The autonomous accessory detection IC line from TI are useful devices that will automatically route a 3 or 4 pole audio accessory based on the type of accessory detected. However, when implementing these devices into your system its crucial to understand how the accessories are working to maximize the utility of the part while also preventing design barriers from implementing the part in a sub-optimal configuration.
All three devices in the autonomous accessory detection IC line, the TS3A227E, TS3A226AE, and TS3A225E, use the same detection scheme. After a detection event has been triggered either through software or physical stimulus (like insertion of accessory) the IC will implement a delay period that defaults to 90ms for the 227E and 120ms for the 225E and 226AE. This delay can be changed in the 225E and 227E. Please see below for the chain of events from detection event to switch routing
After the delay a signal is generated at the tip pin and flows to both the RING2 and the SLEEVE pins on the IC which have a 3-bit ADC attached to them which then is used to measure the impedance between TIP and RING2 and TIP and SLEEVE. The 3.5mm Jack has the following structure along with common impedance ranges for the different accessory types.
The 3.5mm jack configurations that are shown in the datasheet can give an impression that the device is actually checking to see if the accessory type has the impedances shown. However, this is not the case. The device doesn’t care what the impedance values are, as what the device cares about is which impedance is larger TIP to SLEEVE or TIP to RING2. Based on the answer to that question the following outcomes are possible:
- SLEEVE_Z = RING2_Z à Route to a 3-Pole Accessory
- SLEEVE_Z > RING2_Z à Route to a Standard 4-Pole Accessory
- SLEEVE_Z < RING2_Z à Route to an OMTP 4-Pole Accessory
The reason that the switch can route by just comparing the values has to do how these protocols connect the different components of the 3.5mm plug.
In a 3-Pole device RING2 does not exist – but the RING2 connection is still made, but to the SLEEVE of the plug. This means RING2 and SLEEVE are shorted together and should have the same impedance.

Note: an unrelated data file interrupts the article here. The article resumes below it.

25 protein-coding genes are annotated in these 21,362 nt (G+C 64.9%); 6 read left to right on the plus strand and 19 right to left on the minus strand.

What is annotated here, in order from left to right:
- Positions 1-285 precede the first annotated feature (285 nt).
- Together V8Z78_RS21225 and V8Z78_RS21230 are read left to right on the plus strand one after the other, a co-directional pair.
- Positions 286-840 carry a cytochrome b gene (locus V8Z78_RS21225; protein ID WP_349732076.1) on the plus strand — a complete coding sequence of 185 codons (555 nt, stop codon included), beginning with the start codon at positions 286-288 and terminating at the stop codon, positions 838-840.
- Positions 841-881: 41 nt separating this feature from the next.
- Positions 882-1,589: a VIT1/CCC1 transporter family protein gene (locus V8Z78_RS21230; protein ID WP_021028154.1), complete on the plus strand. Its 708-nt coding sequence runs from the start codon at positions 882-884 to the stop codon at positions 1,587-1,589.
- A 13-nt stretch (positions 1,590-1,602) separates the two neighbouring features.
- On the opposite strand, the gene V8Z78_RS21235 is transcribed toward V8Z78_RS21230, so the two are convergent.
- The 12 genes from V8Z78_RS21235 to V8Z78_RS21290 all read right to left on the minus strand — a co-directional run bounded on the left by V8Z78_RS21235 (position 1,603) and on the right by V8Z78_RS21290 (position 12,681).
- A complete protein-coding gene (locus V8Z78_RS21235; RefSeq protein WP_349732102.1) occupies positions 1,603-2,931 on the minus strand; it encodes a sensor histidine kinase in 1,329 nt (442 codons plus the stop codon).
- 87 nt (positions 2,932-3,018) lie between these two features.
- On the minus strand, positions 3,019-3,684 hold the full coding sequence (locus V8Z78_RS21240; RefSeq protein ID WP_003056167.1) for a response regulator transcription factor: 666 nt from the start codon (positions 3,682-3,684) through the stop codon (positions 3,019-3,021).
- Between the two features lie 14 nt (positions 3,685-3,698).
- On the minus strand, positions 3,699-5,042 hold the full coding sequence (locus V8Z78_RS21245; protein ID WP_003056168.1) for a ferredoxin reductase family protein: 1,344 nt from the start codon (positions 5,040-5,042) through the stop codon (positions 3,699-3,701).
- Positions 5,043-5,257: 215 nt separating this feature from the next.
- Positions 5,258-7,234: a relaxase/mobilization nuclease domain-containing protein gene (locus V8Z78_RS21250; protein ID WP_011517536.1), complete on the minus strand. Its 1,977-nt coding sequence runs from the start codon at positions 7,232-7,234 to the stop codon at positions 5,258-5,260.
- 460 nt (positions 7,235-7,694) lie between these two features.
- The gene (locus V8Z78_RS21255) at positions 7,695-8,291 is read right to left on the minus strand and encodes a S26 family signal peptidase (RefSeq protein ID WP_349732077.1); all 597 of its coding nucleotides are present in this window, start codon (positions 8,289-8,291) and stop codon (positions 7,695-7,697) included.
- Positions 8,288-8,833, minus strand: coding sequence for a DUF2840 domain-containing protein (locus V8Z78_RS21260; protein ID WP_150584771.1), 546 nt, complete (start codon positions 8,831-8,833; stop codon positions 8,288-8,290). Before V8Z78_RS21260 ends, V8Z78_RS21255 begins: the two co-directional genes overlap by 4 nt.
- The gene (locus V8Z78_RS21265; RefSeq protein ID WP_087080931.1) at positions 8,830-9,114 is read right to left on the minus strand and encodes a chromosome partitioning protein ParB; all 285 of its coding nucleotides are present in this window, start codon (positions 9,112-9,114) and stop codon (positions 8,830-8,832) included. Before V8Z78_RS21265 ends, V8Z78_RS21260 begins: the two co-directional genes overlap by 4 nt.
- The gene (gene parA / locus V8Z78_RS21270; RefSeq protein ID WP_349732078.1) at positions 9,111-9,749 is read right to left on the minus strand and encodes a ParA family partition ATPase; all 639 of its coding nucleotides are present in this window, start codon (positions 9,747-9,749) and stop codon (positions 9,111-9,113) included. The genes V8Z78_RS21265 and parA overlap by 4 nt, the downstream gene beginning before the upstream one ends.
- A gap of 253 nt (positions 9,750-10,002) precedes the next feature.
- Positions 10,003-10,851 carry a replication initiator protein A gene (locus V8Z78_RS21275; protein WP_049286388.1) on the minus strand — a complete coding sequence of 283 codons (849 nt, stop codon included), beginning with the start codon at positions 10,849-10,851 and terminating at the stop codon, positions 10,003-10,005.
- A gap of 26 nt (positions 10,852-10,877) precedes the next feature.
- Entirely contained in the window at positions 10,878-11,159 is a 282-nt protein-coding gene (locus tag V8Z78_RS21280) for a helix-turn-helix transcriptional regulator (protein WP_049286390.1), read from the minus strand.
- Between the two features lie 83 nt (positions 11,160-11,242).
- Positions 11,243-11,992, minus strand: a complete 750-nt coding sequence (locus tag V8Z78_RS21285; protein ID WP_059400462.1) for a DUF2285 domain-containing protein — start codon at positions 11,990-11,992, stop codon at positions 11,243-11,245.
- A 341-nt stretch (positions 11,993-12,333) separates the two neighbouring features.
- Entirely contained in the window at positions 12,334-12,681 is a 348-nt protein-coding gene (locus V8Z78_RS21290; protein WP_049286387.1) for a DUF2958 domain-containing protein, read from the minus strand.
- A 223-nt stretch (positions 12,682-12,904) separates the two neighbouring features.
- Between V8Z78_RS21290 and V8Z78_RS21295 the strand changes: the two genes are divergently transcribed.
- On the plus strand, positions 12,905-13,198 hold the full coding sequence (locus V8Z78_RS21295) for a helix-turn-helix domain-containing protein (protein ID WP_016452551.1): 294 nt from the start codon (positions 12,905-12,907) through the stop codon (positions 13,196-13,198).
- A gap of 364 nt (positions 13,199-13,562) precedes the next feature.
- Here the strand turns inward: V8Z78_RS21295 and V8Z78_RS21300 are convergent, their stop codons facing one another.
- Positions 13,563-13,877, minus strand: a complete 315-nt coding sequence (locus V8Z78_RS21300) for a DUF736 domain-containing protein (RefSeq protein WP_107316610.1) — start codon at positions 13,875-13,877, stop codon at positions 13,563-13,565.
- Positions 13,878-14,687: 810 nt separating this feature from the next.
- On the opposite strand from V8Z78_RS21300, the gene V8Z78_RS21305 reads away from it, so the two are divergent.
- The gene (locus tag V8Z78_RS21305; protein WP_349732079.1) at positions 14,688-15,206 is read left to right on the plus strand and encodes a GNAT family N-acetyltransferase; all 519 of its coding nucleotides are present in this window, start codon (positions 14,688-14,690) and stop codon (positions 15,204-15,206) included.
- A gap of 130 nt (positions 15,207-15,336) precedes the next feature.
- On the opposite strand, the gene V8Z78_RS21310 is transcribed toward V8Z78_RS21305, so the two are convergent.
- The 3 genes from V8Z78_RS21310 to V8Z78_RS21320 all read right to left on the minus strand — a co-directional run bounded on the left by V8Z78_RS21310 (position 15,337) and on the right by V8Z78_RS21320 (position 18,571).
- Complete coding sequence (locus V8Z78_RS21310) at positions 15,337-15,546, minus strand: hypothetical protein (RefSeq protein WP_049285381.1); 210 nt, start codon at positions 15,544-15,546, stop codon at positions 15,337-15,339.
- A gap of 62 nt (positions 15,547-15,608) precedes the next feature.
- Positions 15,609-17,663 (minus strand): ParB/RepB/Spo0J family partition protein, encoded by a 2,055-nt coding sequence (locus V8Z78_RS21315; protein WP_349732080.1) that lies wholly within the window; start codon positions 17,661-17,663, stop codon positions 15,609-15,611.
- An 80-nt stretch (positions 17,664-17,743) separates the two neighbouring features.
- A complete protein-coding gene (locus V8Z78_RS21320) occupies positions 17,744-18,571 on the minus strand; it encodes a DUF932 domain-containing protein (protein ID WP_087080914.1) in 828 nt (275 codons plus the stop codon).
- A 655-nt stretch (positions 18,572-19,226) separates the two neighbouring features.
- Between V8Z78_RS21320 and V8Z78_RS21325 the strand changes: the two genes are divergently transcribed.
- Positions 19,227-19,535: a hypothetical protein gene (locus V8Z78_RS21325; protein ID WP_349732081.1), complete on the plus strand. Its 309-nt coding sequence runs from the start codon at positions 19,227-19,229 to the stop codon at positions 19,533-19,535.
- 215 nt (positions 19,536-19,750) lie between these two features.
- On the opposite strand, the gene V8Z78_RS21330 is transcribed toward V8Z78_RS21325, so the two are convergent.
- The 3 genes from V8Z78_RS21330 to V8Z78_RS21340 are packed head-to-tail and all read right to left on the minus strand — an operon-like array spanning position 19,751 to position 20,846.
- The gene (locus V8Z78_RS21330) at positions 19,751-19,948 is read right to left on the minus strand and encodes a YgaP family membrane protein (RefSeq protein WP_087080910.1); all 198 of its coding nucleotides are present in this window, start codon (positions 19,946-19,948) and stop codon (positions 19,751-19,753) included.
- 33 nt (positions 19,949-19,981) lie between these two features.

In standard 4-pole devices the TIP of the 3.5mm plug is connected directly to RING2 via a resistance that is nominally 16Ω - 2KΩ. RING2 is then connected to the sleeve via a nominal impedance of 600Ω - 4kΩ. Since a signal from TIP has to pass through only one impedance to get to RING2 and it has to pass through two impedances to get to the SLEEVE. This forces the TIP to SLEEVE impedance to always register as more resistive than TIP to RING2 ideally.
In OMTP 4-pole devices it is the opposite of a standard implementation, so TIP is connected SLEEVE by one impedance and to RING2 by 2 impedances so TIP to RING2 is always going to have a higher resistance ideally.
Due to the low resolution of the internal ADC, 3 bits, the ADC is not as accurate as the designer may originally assume and this can potentially limit detection. These values are based off of the following ranges listed in the TS3A225E datasheet – however this applies to all three devices in the product line.
SLEEVE_Z is the impedance from TIP to SLEEVE and RING2_Z is the impedance from TIP to RING2_Z. The low resolution has two main effects. First, every value from 0b000 to 0b110 represents a range of 400Ω that means it is possible for values to be 399Ω apart from each other and still register as the same value. For example, an impedance of 1600Ω and 1999Ω will read as the same impedance value of 0b100. The second drawback is that the ADC saturates for resistances greater than 2800Ω so everything greater than 2800Ω will be registered as one value 0b111. and as a more extreme example of this is when the impedance puts the ADC into a saturation output. This can create situations where impedances of 3000Ω and 100KΩ would be registered as the same value 0b111. It is crucial to understand the accessory impedances planned to use with this device to judge whether or not the IC will support the device.
Even though there are impedance ranges listed – the device does not actually check if the device fits in the resistance range. It is only comparing path impedances – and if it can accurately compare the impedances the switches will be routed correctly. For example, if you have a device with a OMTP arrangement but the impedance from TIP to SEEVE is 2400Ω and the impedance from TIP to RING2 is 100KΩ the device would still route correctly. As it would read 2400Ω as 0b110 and it would read 100KΩ as 0b111 and TIP to RING2 is greater than TIP to SLEEVE. However, if TIP to SLEEVE was 3000Ω in the last example it wouldn’t route correctly as it would consider both impedances 0b111 (over 2800Ω).
The three autonomous 3.5mm accessory detection devices, TS3A225E, TS3A226AE, and TS3A227E, all use the same detection scheme which compares the impedances of the TIP to RING2 pathway and the TIP to SLEEVE pathway to judge what device has been inserted. Detection begins after the detection trigger is activated plus the debounce delay time in the device. To help with detection ensure that layout of all of the TIP, SLEEVE, and RING2 pins are all wide low impedance traces and as close as possible to the audio jack. It is also advised to not add additional components on these lines as this could impact detection.